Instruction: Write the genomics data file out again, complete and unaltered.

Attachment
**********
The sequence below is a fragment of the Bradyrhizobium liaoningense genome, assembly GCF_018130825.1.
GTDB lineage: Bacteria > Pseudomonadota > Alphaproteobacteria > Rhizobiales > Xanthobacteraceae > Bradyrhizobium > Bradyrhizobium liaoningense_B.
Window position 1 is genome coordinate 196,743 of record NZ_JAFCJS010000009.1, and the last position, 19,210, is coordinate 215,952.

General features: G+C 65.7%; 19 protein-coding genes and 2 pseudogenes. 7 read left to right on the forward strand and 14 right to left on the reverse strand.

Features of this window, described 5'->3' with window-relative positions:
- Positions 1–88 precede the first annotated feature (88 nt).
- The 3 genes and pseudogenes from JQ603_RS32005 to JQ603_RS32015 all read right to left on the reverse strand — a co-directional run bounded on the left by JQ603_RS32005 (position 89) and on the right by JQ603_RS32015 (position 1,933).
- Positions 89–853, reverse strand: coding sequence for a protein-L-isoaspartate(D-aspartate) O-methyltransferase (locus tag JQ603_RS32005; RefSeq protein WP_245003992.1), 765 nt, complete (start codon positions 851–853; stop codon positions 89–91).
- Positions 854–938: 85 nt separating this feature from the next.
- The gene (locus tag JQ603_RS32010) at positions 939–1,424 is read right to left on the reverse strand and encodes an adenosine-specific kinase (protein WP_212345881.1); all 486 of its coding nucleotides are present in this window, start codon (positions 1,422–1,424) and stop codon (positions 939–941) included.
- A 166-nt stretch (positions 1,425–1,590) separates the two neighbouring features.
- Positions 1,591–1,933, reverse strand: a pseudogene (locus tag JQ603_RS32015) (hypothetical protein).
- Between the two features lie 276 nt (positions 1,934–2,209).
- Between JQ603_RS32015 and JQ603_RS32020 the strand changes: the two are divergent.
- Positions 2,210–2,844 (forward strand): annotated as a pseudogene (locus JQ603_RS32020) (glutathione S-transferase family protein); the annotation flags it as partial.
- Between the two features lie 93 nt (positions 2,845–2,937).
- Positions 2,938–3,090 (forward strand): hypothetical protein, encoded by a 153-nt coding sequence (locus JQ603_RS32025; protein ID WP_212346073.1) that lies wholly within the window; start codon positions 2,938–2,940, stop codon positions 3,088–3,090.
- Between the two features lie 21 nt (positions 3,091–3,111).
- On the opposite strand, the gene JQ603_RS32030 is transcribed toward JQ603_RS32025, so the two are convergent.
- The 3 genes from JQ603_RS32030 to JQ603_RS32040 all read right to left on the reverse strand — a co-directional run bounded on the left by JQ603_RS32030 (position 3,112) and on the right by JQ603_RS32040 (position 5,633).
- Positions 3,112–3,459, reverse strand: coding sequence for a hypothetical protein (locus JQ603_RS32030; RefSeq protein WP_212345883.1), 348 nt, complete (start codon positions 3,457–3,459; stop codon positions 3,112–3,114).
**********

The sequence below is a fragment of the Bradyrhizobium liaoningense genome, assembly GCF_018130825.1.
GTDB lineage: Bacteria > Pseudomonadota > Alphaproteobacteria > Rhizobiales > Xanthobacteraceae > Bradyrhizobium > Bradyrhizobium liaoningense_B.
Window position 1 is genome coordinate 196,743 of record NZ_JAFCJS010000009.1, and the last position, 19,210, is coordinate 215,952.

General features: G+C 65.7%; 19 protein-coding genes and 2 pseudogenes. 7 read left to right on the forward strand and 14 right to left on the reverse strand.

Features of this window, described 5'->3' with window-relative positions:
- Positions 1–88 precede the first annotated feature (88 nt).
- The 3 genes and pseudogenes from JQ603_RS32005 to JQ603_RS32015 all read right to left on the reverse strand — a co-directional run bounded on the left by JQ603_RS32005 (position 89) and on the right by JQ603_RS32015 (position 1,933).
- Positions 89–853, reverse strand: coding sequence for a protein-L-isoaspartate(D-aspartate) O-methyltransferase (locus tag JQ603_RS32005; RefSeq protein WP_245003992.1), 765 nt, complete (start codon positions 851–853; stop codon positions 89–91).
- Positions 854–938: 85 nt separating this feature from the next.
- The gene (locus tag JQ603_RS32010) at positions 939–1,424 is read right to left on the reverse strand and encodes an adenosine-specific kinase (protein WP_212345881.1); all 486 of its coding nucleotides are present in this window, start codon (positions 1,422–1,424) and stop codon (positions 939–941) included.
- A 166-nt stretch (positions 1,425–1,590) separates the two neighbouring features.
- Positions 1,591–1,933, reverse strand: a pseudogene (locus tag JQ603_RS32015) (hypothetical protein).
- Between the two features lie 276 nt (positions 1,934–2,209).
- Between JQ603_RS32015 and JQ603_RS32020 the strand changes: the two are divergent.
- Positions 2,210–2,844 (forward strand): annotated as a pseudogene (locus JQ603_RS32020) (glutathione S-transferase family protein); the annotation flags it as partial.
- Between the two features lie 93 nt (positions 2,845–2,937).
- Positions 2,938–3,090 (forward strand): hypothetical protein, encoded by a 153-nt coding sequence (locus JQ603_RS32025; protein ID WP_212346073.1) that lies wholly within the window; start codon positions 2,938–2,940, stop codon positions 3,088–3,090.
- Between the two features lie 21 nt (positions 3,091–3,111).
- On the opposite strand, the gene JQ603_RS32030 is transcribed toward JQ603_RS32025, so the two are convergent.
- The 3 genes from JQ603_RS32030 to JQ603_RS32040 all read right to left on the reverse strand — a co-directional run bounded on the left by JQ603_RS32030 (position 3,112) and on the right by JQ603_RS32040 (position 5,633).
- Positions 3,112–3,459, reverse strand: coding sequence for a hypothetical protein (locus JQ603_RS32030; RefSeq protein WP_212345883.1), 348 nt, complete (start codon positions 3,457–3,459; stop codon positions 3,112–3,114).